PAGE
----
"He's sitting at the high horse and he beat me the first time. It definitely takes some of the pressure off, being the underdog.

"No one expects me to win. No one expects me to go over there and dethrone him after he beat me already. Throughout my whole career, I've loved being the underdog.

"I love getting in there and defying the odds. I like going in there and proving people wrong. It gives me that little bit of extra edge."

Whittaker will have been watching on with intrigue as Adesanya was handed the first loss of his MMA career by Jan Blachowicz at UFC 259.

The middleweight king looked unable to deal with Blachowicz’s size and power – particularly in the grappling exchanges – as the Polish powerhouse cruised to a comfortable decision win.

And the New Zealand-born Australian hinted that may be the area in which he enjoys the most success when the Octagon door swings shut on Saturday night.

“The most important thing is just winning, doesn't matter if it is for a belt or not, it is about winning,” he added.

“I think the path to victory is to go in and use my full skillset, punching, boxing, take him down, make him uncomfortable, I'm a BJJ black belt, I work my grappling five days a week. 

“I certainly think if I can get him on his back I can make him uncomfortable. 

“Regardless of the outcome, I'm going to leave satisfied, I'm going to be satisfied because I'm going in there as me, to fight like I do.”

Heavyweight homecoming

Hold on to your hats for the co-main event as Houston boy Derrick Lewis welcomes fellow slugger Tai Tuivasa to his turf in what promises to be an explosive showdown.

Lewis will be keen to make amends to the Toyota Center crowd after coming up short against Ciryl Gane on his last outing in the Lone Star State that he calls his adopted home.

He comes into the bout now a record holder having relieved Chris Daukaus of his senses in the final fight of 2021 to become the promotion’s most destructive finisher.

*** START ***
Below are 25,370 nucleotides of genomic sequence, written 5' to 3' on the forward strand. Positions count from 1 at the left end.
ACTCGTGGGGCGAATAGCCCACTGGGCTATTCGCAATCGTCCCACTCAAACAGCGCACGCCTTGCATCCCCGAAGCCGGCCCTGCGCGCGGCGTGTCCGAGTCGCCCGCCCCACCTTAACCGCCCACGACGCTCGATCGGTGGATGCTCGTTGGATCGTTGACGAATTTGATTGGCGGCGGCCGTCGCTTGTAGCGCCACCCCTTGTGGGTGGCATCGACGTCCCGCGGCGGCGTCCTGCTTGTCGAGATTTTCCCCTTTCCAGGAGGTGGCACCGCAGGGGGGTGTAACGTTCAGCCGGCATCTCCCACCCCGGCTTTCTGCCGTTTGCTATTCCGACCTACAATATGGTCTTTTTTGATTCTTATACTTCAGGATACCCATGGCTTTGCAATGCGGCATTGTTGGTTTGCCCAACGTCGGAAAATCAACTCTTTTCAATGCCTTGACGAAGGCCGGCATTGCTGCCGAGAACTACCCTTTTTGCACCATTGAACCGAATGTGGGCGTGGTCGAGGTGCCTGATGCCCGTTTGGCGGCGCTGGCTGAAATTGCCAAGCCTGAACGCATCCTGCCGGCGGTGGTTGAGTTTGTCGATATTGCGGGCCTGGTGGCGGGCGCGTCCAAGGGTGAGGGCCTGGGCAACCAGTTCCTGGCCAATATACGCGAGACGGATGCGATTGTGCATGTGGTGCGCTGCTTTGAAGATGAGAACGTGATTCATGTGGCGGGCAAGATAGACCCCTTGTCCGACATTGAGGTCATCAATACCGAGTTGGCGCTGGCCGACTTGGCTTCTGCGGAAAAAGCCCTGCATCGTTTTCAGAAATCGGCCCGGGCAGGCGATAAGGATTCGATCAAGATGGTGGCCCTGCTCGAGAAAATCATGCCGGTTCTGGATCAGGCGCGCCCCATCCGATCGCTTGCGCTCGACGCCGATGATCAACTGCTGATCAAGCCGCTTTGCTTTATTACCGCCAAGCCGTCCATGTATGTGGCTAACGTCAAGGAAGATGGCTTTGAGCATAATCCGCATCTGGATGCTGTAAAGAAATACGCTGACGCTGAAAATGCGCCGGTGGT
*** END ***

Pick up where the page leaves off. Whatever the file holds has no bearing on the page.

His record of 13 knockouts is the most of any fighter in UFC history, surpassing legendary names like Vitor Belfort, Anderson Silva and Anthony ‘Rumble’ Johnson along the way.

But 28-year-old Tuivasa is wasting no time in his attempt to catch up to 37-year-old Lewis having bounced back from a grim three-fight losing streak with a stunning run of four crowd-pleasing knockouts.

The popular Aussie brawler pocketed performance bonuses for the last two Kos, defeating Greg Hardy and Augusto Sakai to climb up to 11th in the heavyweight rankings.

With that in mind, it doesn’t take a genius to predict the type of fight we’re set to see on Saturday night – you do not want to miss this one!

Who’s up next at 185lb?

Two veterans of the middleweight division do battle on the main card at UFC 271 with the victor most likely confirming their status as the number one contender to the winner of the main event this weekend.

Jared Cannonier is 4-1 in his last five with his only defeat coming at the hands of Robert Whittaker at UFC 254 in a fight during which the 37-year-old sustained and fought through a broken arm.

He rebounded to claim victory over Kelvin Gastelum last time out, securing his top three ranking in the process as he looks to pick up one more win that would all but guarantee a maiden crack at UFC gold.

But it’ll be a tough assignment against a Derek Brunson enjoying a stellar career renaissance since joining up with Henri Hooft at the Sanford MMA gym in 2019.

A five-fight win streak, including wins over Kevin Holland and Darren Till, have helped see the 38-year-old creep into the top five – and with one of the most rounded skillsets in the 185lb division, Brunson is a dark horse to go all the way and cap a remarkable turnaround in fortune.

Brunson’s last defeat came at the hands of Adesanya in November 2018, while the North Carolina man would also relish a rematch against Whittaker, who defeated him in a Fight of the Night war in November 2016.

Although neither are showing signs of slowing down any time soon, with a combined age of almost 80, both Cannonier and Brunson will know they could well be entering the last chance saloon with dreams of becoming a UFC champion.